Friend of Leo's
Jun 27, 2019
Tampa, FL
My first was an Xmas gift. I've told this story before, but almost 30 years ago I gave it to my brother, who ultimately dropped it and broke the neck. I was pretty upset when I found out about the neck. He put on a aftermarket neck and then later gave it to my first cousin, who is also one of my best friends. About 7 years ago, my cousin found an identical Ibanez, swapped the necks (he knew I was upset about it), then gave it back to me so I could have my first guitar back. He kept the other one with the aftermarket neck for a couple of years and then pawned it. Him 'restoring' my guitar and giving it back is one for the coolest things anyone has ever done for me.

So I got it back over 20 years after I gave it away.


The first guitar I bought myself. Or, rather, I bought a used 90s MIJ Ibanez RG550 that I really didn't like, and a metal head dude I worked with had a SG he didn't like, so we swapped. I didn't realize what a good deal I got at the time.

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Poster Extraordinaire
Sep 28, 2004
I don’t have my first, or even a picture of it. It was a Harmony flattop with uncomfortably high action that I had bought new.

I do have a picture of me with my second, my first electric. It was a Tele copy, I think it was a Kingston, and it was new. The store where I bought it was moving across town in Conway, S.C. and selling gear at half price. So it had been marked originally at $80 and I got it for $40. I think it was a toploader, its output jack was also on top. I traded it for some other guitar.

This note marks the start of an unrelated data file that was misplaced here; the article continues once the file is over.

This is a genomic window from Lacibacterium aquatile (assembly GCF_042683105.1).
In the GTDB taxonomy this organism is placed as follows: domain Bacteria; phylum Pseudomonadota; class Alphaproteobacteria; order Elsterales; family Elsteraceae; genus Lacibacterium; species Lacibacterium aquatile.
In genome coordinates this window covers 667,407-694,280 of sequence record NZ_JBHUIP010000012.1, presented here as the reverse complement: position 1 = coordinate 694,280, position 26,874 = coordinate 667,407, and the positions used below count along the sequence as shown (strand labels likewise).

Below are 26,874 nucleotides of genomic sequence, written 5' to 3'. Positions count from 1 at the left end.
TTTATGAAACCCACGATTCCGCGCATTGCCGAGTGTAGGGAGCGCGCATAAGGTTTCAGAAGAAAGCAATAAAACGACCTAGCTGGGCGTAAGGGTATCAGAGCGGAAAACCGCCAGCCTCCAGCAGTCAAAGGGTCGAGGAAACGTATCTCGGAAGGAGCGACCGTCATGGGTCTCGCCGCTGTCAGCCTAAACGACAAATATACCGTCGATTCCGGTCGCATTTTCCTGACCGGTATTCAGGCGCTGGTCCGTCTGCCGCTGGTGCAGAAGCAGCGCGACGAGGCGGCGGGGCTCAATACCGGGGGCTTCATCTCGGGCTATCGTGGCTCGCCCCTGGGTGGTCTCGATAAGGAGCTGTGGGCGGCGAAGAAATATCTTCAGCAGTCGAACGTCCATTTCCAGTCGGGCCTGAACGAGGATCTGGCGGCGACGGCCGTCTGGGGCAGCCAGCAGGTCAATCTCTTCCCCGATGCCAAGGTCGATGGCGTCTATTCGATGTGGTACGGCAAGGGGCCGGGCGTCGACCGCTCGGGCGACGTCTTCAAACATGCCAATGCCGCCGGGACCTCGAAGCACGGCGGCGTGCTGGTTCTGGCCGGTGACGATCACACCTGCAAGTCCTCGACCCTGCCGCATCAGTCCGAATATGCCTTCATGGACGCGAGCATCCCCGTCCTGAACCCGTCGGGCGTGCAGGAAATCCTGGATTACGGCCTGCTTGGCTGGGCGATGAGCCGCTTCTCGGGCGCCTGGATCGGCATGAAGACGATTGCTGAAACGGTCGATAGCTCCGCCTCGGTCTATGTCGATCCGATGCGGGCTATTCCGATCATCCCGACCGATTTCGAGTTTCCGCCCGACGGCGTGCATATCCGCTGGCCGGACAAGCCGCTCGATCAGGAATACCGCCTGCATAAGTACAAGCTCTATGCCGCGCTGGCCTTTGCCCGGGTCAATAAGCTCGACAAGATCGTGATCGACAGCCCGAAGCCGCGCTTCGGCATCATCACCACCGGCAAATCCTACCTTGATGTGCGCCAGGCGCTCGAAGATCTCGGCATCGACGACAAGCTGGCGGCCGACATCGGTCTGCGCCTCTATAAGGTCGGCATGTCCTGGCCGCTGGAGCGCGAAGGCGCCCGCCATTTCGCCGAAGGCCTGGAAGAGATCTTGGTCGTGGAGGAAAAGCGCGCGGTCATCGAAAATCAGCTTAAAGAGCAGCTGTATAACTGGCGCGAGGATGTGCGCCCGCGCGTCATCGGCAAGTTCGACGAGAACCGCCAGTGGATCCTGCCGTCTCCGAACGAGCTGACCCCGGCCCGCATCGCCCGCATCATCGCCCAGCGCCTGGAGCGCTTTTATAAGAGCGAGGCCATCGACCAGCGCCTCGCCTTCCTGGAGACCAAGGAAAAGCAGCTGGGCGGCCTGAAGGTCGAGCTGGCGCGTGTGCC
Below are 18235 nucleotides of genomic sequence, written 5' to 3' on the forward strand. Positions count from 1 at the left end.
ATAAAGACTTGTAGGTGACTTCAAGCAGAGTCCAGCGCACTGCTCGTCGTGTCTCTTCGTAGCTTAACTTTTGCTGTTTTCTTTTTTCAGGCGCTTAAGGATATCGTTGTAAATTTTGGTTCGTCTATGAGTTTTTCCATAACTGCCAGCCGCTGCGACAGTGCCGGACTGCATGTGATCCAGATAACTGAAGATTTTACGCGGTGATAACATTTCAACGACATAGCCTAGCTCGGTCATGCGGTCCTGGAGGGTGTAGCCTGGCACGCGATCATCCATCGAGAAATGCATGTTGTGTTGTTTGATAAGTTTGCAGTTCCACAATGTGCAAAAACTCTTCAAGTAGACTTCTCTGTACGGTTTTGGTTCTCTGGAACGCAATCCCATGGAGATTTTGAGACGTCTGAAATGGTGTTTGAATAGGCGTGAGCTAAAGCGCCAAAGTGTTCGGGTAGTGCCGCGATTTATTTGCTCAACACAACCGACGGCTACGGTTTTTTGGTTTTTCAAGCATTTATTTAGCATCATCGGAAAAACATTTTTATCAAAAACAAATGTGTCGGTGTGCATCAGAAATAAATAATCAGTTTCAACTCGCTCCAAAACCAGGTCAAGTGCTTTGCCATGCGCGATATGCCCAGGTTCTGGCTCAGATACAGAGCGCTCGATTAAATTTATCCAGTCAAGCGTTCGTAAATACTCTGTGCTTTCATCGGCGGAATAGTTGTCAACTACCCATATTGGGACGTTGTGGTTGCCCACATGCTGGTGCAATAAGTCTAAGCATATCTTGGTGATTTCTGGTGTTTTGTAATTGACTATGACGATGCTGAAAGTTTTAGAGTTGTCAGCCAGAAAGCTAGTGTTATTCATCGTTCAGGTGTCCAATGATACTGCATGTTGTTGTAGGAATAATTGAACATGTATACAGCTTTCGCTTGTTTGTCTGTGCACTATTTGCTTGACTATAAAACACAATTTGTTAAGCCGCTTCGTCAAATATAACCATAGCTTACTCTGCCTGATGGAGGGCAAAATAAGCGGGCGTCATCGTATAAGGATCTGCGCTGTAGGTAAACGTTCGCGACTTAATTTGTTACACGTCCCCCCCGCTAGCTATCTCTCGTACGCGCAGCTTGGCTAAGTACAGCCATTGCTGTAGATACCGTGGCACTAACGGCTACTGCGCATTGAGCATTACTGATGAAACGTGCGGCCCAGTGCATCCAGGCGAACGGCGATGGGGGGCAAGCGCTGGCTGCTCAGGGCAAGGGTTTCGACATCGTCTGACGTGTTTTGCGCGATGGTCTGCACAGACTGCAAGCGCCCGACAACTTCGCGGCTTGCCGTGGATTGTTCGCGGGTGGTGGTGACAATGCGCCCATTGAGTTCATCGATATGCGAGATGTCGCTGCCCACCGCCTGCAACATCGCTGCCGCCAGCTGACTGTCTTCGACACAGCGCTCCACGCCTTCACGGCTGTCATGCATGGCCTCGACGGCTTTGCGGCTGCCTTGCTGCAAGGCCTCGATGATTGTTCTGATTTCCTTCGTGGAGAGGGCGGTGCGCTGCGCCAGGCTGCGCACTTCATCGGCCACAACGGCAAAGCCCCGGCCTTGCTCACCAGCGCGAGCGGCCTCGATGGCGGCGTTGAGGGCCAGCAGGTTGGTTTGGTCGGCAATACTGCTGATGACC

A few months later I was shortly out of USAF basic training and this was my first trip back home in, my room, not far outside Loris, S.C. in 1974.

I was probably plugging in to a silverface Bassman 10 - four 10 inch speakers. That’s now a long time gone, sold in early ‘80s to some teenager in Hawaii, along with the guitar that I got after the Tele copy.



Friend of Leo's
Feb 23, 2018
Sauth Carolina
Instruments 2.jpg

I found this picture just the other day. 1981, I was living part-time in a shack in a rice field in Louisiana. My buddy (who taught me to play the banjo) owned the banjo on the couch and the mandolin. I owned the cheap, pawn-shop guitar, the banjo on the floor (Washburn B-16) and the Bass. I found the Bass accidently. I walked into a music shop just as the owner was closing the doors for the last time. He sold me the Bass for $150. I later traded it for a nice Washburn mandolin (which I subsequently gave to my buddy...who still has it).

The Guitar was a Korean POS...but it taught me my cowboy chords. By the next year, its neck had corkscrew-warped so badly that it was unplayable. It died a gruesome yet satisfying death. El Kabong!

LOL, just for fun, here's a pic of me playing my first banjo. It was another crappy cheap aluminum POS, I kept it in one of the lockers behind me. This is my bed in a bunkroom on an offshore oil rig where I was the resident helicopter mechanic. Yup, that's a Rapala fillet knife on the bed...I fished a lot.
Marc Banjo 1980.jpg


Feb 14, 2012
A ~76 Univox High Flyer. I have a picture of 12 year old me 'playing' it, but would have to scan, etc. so here's someone else's photo of one. Thought it was crap then, wish I still had it today.

Second was a Lotus LP copy, I hated it.